Is It Illegal to Ride a Bike Without a Helmet?

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Riding a bike without a helmet is dangerous, but is it against the law? If you’re wondering, “is it illegal to ride a bike without a helmet?” the answer depends on your state. A bicycle helmet law doesn’t exist on a federal level in the U.S. Some states have introduced laws requiring minors to wear bike helmets. Some states have local bike helmet laws, while others have none.

This article will tell you what you need to know about bicycle helmet laws in the U.S. You’ll also learn how these laws vary by jurisdiction and the age of cyclists in different states.

U.S. Bicycle Helmet Laws

According to the Cleveland Clinics, around 800 bicyclists die in bike accidents yearly in the U.S. Another 500,000 bicyclists end up in the emergency room with injuries. The majority of bike deaths happen as a result of head injury. However, the same article claims that 85% of these accidents could have been prevented if the cyclists wore bike helmets.

A study conducted in 2012 concluded that only 29% of adult cyclists wear helmets when riding a bike in the U.S. When it comes to children, only 42% wear bike helmets. Another article claims that bike helmets can prevent head injury by 50% and face and neck injury by 33%.

As grave as these statistics may be, they do not encourage cyclists all over the U.S. to wear helmets. Not only do cyclists choose not to wear this protective gear when they ride their bikes, but they may not even wonder, is it illegal to ride a bike without a helmet?

There could be many reasons why people don’t wear a helmet when they go bike riding. For example, they might find them uncomfortable; they don’t want the helmet to ruin their hair, or they just don’t remember to put it on. However, the main reason many cyclists don’t take bike helmets seriously is that there is no federal bike helmet law in the U.S.

Instead, only 22 states and 202 localities require you to wear a helmet when riding a bike. Some of these states and localities include California, Texas, Oregon, Alabama, Missouri, New Hampshire, Kansas, New Mexico, Alaska, Ohio, Michigan, Illinois, Hawaii, Rhode Island, Connecticut, Virginia, Montana, West Virginia, Florida, Wisconsin, North Carolina, Georgia, Kentucky, Louisiana, Delaware, Maryland, New Jersey, Oklahoma, New York, Maine, Pennsylvania, Arizona, Tennessee, Nevada, Massachusetts, and the District of Columbia. In other words, it is illegal to ride a bike without a helmet in these states.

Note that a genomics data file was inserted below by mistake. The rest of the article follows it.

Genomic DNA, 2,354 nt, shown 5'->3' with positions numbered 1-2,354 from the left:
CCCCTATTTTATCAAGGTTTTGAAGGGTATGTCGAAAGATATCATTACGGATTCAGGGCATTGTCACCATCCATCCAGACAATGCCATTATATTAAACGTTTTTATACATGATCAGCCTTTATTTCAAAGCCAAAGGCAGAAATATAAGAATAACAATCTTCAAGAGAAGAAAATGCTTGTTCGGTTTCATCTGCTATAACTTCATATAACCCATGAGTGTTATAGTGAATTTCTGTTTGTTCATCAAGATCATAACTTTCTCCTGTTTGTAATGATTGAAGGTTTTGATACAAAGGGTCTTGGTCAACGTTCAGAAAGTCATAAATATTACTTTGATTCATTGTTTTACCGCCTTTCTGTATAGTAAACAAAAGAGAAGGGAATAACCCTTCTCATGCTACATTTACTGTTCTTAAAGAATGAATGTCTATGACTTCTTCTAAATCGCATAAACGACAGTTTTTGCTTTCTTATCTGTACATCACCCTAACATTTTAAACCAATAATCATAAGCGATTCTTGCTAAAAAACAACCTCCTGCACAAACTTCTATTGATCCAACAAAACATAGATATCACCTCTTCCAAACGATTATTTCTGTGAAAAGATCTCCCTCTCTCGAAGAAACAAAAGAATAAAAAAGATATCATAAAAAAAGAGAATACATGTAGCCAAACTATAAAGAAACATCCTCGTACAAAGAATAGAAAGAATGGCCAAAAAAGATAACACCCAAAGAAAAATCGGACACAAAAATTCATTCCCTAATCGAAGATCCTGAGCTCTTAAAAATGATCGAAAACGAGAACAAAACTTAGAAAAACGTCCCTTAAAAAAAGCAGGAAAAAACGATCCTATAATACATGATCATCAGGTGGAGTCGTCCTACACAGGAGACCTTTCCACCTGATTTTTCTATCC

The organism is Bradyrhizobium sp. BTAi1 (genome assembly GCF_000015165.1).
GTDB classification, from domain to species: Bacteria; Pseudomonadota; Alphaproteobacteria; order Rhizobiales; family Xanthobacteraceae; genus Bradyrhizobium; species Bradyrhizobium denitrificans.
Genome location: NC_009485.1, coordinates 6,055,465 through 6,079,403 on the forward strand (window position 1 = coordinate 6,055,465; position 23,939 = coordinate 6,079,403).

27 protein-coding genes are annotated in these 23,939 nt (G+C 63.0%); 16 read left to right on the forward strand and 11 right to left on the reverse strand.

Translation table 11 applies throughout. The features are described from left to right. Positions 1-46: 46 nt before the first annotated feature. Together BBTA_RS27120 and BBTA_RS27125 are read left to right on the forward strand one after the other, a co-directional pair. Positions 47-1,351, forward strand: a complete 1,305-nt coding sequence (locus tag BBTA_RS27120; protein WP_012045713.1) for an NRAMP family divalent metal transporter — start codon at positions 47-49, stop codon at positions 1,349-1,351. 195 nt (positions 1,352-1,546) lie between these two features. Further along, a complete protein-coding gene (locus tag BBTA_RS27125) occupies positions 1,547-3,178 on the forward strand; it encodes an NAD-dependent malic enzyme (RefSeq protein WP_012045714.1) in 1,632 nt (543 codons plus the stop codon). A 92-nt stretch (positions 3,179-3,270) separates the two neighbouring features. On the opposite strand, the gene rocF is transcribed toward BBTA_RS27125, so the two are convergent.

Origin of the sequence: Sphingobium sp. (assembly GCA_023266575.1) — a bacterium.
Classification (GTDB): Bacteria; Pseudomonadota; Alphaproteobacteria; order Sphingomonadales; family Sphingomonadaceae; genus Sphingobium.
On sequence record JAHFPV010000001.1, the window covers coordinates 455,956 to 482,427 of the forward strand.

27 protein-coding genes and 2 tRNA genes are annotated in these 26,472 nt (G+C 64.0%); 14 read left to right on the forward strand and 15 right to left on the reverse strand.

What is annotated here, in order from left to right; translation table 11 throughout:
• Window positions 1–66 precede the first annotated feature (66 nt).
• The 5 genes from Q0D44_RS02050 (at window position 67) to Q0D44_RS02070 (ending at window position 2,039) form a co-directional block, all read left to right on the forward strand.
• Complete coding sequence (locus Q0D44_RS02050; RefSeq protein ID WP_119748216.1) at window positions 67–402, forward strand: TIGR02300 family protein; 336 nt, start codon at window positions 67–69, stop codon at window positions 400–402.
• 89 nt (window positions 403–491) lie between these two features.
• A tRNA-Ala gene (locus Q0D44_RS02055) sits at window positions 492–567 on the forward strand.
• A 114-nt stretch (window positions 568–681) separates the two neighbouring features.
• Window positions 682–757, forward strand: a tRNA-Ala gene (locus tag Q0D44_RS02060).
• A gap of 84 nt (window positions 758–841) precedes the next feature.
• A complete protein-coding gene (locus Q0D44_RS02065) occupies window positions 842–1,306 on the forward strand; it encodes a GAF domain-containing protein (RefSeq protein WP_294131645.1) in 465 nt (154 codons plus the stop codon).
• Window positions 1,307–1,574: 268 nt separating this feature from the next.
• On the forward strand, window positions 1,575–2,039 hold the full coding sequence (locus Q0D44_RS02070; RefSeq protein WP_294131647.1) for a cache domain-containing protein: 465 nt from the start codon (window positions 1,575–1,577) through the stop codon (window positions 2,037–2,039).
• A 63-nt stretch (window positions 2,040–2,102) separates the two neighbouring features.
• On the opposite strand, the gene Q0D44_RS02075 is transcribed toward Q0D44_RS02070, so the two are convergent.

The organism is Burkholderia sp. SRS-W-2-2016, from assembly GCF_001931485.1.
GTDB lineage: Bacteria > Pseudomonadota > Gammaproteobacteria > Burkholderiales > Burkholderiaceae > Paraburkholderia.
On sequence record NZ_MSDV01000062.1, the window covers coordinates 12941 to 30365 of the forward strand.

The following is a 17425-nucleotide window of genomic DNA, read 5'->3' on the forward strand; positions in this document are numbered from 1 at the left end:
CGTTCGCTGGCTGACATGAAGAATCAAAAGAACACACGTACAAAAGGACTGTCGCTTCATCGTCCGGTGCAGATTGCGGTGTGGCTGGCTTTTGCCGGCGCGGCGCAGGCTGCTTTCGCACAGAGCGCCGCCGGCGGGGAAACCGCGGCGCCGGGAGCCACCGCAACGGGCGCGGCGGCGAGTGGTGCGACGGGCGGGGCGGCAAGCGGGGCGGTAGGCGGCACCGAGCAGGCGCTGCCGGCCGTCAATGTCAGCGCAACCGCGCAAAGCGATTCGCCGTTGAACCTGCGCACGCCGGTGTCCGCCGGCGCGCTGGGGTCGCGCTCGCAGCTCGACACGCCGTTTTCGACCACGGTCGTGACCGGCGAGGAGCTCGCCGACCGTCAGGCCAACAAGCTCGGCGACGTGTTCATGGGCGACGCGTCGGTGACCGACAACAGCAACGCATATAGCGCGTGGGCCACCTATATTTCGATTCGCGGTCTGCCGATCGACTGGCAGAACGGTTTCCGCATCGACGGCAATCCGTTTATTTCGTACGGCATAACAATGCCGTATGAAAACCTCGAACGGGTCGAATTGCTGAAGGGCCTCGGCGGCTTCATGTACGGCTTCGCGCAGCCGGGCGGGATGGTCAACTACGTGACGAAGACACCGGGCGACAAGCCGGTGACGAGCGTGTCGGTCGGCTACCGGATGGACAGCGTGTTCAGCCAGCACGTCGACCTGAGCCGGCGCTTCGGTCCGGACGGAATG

The states where bike helmet laws do not exist include South Dakota, Nebraska, Iowa, Wyoming, Arkansas, Minnesota, Idaho, Colorado, Utah, Indiana, North Dakota, Vermont, and South Carolina.

In 2019, the National Transportation Safety Board (NTSB) suggested that all 50 states adopt statewide bike helmet laws, but this hasn’t happened yet, nor is there a sign it will happen in the near future.

Also, note that these laws only apply to wearing helmets when riding a standard bicycle. When it comes to mountain bikes, e-bikes, skateboards, scooters, and similar transportation vehicles, different laws apply, if they even exist.

Bicycle Hemet Laws According to Age

Not only do state and local bike helmet laws vary based on the region, but they also depend on the cyclist’s age. So naturally, these regulations are stricter for minors. Unfortunately, most bike helmet laws mainly apply to people under 18. When it comes to adult cyclists, fewer laws require them to wear protective gear when riding a bike.

In California, you must wear a helmet when riding a bike if you’re 18 or younger. The same applies to scooters and skateboards. The bike helmet laws are the same in Delaware and New Mexico. In New Jersey and Massachusetts, bike riders under 17 are required to wear helmets.